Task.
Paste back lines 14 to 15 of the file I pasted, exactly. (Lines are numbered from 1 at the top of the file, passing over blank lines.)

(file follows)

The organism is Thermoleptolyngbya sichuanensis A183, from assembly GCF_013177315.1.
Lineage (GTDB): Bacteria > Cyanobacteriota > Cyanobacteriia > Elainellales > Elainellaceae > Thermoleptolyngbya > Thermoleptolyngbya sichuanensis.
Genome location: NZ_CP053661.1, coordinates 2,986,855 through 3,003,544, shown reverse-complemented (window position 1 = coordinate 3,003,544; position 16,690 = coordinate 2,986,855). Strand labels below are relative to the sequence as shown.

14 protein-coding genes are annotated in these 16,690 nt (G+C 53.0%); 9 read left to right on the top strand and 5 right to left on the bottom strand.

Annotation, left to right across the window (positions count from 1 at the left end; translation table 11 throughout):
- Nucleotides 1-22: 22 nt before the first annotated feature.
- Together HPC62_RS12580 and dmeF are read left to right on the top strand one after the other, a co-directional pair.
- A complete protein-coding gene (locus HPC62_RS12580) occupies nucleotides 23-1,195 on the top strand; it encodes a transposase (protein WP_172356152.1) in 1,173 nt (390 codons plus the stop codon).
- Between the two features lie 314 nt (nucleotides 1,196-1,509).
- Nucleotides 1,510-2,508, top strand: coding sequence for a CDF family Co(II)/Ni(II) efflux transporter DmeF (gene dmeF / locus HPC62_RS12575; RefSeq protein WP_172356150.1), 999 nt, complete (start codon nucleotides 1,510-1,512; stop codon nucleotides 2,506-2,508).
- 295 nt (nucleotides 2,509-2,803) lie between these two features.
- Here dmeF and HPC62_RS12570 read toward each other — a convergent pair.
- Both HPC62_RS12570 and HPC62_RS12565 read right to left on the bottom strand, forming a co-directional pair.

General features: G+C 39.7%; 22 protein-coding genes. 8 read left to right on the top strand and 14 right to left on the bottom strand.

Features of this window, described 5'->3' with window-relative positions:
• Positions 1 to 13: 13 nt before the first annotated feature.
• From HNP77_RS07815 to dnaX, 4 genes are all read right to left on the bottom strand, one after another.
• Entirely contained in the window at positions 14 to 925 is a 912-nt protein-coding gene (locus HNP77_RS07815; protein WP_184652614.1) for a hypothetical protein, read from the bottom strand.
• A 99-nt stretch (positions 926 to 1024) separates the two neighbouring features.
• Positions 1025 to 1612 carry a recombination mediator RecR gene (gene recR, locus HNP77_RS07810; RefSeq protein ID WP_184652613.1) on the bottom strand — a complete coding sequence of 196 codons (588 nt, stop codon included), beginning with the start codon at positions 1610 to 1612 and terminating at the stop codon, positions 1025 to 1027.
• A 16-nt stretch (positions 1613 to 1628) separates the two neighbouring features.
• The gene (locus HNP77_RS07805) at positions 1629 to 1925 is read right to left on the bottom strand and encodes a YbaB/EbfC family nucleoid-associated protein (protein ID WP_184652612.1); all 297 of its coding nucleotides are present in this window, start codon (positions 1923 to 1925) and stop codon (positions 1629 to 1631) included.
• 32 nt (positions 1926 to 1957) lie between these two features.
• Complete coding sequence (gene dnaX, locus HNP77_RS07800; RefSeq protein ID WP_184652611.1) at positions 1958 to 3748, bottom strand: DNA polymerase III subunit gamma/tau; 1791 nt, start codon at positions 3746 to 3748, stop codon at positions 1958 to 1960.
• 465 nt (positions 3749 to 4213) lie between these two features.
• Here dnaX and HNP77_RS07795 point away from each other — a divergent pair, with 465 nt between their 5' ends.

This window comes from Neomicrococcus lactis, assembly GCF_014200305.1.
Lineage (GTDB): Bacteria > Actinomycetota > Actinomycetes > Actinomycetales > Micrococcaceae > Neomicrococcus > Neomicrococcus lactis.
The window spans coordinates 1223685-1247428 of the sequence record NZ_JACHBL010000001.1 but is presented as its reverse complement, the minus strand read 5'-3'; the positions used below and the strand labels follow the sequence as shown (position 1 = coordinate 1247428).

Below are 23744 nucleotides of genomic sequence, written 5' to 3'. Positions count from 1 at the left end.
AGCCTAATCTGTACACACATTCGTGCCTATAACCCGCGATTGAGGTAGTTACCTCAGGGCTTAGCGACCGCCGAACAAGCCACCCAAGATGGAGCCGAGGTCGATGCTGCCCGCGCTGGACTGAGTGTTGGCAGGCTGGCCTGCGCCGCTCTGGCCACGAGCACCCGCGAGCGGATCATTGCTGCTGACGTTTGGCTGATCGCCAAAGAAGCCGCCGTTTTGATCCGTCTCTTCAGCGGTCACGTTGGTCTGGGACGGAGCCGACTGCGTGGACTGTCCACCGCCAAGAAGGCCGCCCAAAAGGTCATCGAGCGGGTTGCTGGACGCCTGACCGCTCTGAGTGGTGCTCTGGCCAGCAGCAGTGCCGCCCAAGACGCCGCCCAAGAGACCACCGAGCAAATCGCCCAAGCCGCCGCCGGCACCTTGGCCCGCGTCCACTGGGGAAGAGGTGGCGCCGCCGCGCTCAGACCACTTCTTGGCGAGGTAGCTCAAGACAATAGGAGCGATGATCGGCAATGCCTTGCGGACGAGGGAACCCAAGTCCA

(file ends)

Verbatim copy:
General features: G+C 39.7%; 22 protein-coding genes. 8 read left to right on the top strand and 14 right to left on the bottom strand.

Features of this window, described 5'->3' with window-relative positions: